Previous studies have found that single-knockout mutants of vosA, velB, and wetA share multiple conidial phenotypes, including reduced spore viability, impaired trehalose biosynthesis, defective cell wall integrity, and reduced stress tolerance (25, 31, 32). The mRNA levels of these three regulators are high in wild-type (WT) conidia (25, 27, 28, 33). Results of chromatin immunoprecipitation (ChIP) analyses have demonstrated that VosA and WetA recognize certain DNA sequences in the promoter regions of target genes and regulate the mRNA expression of spore-specific genes in asexual spores (25, 29). In addition, the deletion of vosA or wetA affects the mRNA levels of multiple secondary metabolite cluster genes (25, 30, 34). Biochemical studies have determined that VosA interacts with VelB in conidia, and this complex controls trehalose and β-glucan biosynthesis (30, 35). Importantly, the roles of these three TFs are conserved in Aspergillus species (3639). Considered jointly, these results suggest that VosA, VelB, and WetA are key TFs that orchestrate spore-specific gene expression in A. nidulans. Although the role of each regulator has been studied, the regulatory networks between these proteins have not, to date, been investigated in detail. In addition, the effects of these three proteins on primary and secondary metabolism are yet to be elucidated.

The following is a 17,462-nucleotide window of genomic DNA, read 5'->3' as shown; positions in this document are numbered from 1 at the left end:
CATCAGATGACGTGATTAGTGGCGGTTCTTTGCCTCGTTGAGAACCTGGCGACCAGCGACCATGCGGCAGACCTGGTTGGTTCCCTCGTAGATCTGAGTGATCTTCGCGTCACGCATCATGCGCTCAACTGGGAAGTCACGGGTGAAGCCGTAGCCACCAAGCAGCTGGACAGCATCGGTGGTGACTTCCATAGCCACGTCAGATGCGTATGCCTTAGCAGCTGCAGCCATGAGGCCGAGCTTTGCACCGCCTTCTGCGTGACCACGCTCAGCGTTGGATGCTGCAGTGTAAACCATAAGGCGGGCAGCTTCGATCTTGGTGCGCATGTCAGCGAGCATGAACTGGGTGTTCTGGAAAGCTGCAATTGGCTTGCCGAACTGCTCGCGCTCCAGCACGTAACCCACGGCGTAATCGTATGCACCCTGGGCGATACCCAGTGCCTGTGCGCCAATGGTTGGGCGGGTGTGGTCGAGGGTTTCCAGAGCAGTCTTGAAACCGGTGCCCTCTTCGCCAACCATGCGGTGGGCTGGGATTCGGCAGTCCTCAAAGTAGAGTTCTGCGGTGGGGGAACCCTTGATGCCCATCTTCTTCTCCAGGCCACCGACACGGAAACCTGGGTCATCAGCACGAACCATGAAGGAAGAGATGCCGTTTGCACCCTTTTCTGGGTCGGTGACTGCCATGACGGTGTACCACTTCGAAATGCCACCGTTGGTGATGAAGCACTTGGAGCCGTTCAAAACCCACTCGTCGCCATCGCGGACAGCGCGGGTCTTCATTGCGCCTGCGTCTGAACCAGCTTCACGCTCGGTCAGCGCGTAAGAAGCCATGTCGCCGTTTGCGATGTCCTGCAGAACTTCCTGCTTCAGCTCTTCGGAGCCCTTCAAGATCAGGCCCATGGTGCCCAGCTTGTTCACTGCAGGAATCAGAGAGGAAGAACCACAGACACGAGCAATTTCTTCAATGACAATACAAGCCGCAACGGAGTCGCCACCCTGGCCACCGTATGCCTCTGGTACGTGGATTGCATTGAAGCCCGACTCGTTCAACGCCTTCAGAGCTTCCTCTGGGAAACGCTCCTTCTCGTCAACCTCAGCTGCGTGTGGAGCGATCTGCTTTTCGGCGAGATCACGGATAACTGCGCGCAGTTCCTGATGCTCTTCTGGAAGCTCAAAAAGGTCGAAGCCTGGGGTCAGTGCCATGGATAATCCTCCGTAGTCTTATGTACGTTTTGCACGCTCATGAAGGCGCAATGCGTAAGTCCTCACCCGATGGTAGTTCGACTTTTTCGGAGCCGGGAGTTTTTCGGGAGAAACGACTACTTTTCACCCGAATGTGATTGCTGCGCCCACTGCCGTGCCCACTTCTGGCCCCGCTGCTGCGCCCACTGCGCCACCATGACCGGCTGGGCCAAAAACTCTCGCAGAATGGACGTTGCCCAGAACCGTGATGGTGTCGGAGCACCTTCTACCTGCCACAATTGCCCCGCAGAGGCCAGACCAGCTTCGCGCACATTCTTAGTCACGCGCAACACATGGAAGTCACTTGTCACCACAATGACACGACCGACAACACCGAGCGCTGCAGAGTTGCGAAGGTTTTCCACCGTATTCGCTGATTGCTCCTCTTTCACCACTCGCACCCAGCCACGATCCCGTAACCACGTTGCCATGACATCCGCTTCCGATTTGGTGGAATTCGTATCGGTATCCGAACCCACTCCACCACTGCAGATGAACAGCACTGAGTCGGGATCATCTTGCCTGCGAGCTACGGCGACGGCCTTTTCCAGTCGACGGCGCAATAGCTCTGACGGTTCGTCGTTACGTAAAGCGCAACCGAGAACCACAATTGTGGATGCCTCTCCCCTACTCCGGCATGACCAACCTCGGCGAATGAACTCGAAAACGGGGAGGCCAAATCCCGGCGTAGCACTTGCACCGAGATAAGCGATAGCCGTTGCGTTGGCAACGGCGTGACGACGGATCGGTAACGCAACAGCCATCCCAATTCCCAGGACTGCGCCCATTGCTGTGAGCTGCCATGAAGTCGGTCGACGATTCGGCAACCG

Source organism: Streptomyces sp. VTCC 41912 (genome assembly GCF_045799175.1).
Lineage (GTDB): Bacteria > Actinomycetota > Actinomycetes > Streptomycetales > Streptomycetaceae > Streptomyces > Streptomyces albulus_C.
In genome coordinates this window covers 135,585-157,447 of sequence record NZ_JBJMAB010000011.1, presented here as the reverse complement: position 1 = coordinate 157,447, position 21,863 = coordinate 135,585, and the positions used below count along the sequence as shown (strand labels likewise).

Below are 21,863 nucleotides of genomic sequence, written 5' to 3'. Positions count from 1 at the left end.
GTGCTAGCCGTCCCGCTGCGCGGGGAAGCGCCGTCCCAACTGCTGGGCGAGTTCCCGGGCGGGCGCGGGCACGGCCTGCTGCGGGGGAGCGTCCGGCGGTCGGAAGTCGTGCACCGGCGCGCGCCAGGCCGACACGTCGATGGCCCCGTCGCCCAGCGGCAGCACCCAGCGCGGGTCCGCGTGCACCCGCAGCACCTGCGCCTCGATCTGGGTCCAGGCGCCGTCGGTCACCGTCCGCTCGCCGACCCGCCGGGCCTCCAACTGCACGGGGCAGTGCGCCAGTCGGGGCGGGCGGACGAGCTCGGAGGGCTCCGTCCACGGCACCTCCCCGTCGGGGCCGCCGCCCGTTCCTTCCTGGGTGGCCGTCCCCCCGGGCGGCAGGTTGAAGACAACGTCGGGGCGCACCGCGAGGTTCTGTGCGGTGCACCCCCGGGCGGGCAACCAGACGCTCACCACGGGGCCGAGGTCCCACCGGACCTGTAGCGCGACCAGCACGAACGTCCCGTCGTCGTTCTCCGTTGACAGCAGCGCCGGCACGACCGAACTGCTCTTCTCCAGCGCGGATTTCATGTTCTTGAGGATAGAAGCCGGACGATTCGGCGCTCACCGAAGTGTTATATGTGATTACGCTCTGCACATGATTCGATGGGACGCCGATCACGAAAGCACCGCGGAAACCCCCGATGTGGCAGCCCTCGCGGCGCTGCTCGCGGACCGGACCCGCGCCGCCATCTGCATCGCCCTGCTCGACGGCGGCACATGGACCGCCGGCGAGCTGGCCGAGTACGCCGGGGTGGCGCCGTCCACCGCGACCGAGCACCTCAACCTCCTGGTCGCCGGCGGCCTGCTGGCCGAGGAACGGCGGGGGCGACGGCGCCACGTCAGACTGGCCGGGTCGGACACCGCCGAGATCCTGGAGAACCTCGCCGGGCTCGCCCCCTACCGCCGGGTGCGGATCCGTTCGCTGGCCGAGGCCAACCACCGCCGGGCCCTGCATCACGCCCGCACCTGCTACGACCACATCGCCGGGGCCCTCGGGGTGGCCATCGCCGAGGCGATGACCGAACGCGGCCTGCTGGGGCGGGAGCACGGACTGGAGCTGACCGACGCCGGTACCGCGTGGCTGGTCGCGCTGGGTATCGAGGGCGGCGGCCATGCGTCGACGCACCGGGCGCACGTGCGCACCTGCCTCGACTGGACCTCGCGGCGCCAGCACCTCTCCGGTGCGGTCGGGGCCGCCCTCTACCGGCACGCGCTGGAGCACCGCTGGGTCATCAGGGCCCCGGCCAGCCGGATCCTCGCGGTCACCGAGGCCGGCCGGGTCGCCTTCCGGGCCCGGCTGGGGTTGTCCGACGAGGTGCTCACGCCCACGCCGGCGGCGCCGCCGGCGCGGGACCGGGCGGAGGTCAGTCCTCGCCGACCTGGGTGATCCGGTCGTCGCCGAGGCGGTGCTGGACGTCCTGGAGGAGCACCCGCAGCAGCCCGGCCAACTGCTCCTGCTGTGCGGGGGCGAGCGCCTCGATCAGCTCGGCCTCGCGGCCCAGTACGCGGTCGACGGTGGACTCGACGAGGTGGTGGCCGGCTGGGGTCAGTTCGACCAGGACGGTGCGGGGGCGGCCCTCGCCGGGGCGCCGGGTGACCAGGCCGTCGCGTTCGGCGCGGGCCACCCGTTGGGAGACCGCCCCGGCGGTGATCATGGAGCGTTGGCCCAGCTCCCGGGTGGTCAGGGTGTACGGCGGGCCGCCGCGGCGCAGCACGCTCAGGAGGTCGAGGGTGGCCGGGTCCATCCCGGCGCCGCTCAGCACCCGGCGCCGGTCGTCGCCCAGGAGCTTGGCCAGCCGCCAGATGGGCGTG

In this study, we aimed to determine the cross-regulatory mechanisms of VosA/VelB/WetA in fungal conidiation using comparative transcriptomic and metabolomic analyses of WT and null mutants of wetA, velB, and vosA in A. nidulans conidia. In addition, the direct targets of these regulators were identified by combining the results from the VosA- and VelB-chromatin interactions using ChIP sequencing (ChIP-seq) analysis with WetA direct targets identified in a previous study (25). The results clarify the detailed molecular mechanisms by which VosA/VelB and WetA control defined common and distinct regulons and increase the overall understanding of the regulatory networks that govern fungal cell differentiation and metabolism.